Oh my goodness did I ever. I told Chef what I was doing and he just dismissed it as ‘so self-indulgent’. He still doesn’t read my blog so you’ve got to give him points for tenacity. Even now people scoff at it and are genuinely surprised when I tell them about the popularity of and community in blogging.

What were the best things about the Australian blogging community at the time? What were the worst things (if any)?

In those early days one of the best things about the Australian blogging community was how close-knit it was while being quite diverse. Here we were in Sydney blogging about trying to juggle family and work but many of our readers were crafters from Melbourne. I firmly believe the blogging pioneers in Australia were crafters in Melbourne – it was such a dynamic, creative force years ago. The worst things were not really something we experienced but there was quite a bitchy component to it that we watched from the periphery. I think that is unavoidable when you get a small, intense creative group of people jostling for popularity.

When you look back at those early days – from 2012’s perspective – is there anything you miss?

That sense of being a part of something new and exciting. It was a feeling of being unique and on the cusp of something exciting, that we were all in on this big awesome secret. There was an innocence to it, a purity – popularity came solely off the quality of your writing not your ability to market and promote yourself. I miss that.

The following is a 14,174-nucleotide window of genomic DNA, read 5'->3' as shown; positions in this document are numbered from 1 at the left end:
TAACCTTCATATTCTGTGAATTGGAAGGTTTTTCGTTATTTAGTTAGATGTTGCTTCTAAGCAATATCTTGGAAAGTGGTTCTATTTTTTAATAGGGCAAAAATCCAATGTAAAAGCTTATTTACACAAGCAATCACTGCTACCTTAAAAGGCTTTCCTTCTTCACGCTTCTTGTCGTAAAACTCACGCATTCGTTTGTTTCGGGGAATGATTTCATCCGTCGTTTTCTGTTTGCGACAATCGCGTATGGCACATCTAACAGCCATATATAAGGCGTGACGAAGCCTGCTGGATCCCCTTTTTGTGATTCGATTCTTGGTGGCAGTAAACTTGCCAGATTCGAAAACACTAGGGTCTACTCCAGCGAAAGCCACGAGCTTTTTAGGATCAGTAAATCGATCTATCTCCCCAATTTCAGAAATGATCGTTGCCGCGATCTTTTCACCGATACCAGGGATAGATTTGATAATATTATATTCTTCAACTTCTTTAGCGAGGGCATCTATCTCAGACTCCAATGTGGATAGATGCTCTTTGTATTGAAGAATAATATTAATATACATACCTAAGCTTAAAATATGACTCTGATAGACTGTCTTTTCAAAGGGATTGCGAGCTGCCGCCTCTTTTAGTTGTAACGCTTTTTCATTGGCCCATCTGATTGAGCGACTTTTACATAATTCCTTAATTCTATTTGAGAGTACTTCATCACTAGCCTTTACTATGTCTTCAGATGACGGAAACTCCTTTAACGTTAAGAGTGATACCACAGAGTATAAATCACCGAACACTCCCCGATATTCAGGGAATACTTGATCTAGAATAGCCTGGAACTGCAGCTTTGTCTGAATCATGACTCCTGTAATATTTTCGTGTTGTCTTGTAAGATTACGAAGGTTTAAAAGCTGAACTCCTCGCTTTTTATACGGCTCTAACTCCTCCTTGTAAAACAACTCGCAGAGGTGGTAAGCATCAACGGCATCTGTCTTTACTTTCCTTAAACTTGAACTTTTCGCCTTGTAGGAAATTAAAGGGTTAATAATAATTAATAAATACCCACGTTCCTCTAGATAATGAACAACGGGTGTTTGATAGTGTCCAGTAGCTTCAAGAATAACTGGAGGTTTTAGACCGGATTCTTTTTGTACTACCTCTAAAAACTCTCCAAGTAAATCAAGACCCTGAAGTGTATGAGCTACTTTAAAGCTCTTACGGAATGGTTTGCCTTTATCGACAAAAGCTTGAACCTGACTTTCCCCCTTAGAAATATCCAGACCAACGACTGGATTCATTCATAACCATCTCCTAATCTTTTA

In your opinion, is the blogging community better now… or just different?

That’s a hard one. It is better in terms of the range of voices that are now being heard and the role blogging plays in giving a spotlight to things that have otherwise not been really openly discussed in mainstream media – for example talking about living with a disability or having a child with a disability, all aspects of mental health, death and grief.

For me, being able to talk about those things and then have a conversation with people who have read it has been hugely beneficial. I don’t think any of us can ever dismiss the opportunity for people to be reassured they are not alone, it will get better or perhaps to try doing or responding to something a different way.

But there is a different ‘vibe’ to blogging now, primarily a weird sense of an entitlement to popularity or sponsorships or earning money from your blog – but perhaps that is just exactly what I saw happening in 2005-06 when blogging exploded in the US now just happening on home soil.

The rising influence of bloggers also has brought about a concurrent examination of money and power. Is there too much emphasis on the latter? Or is it justified?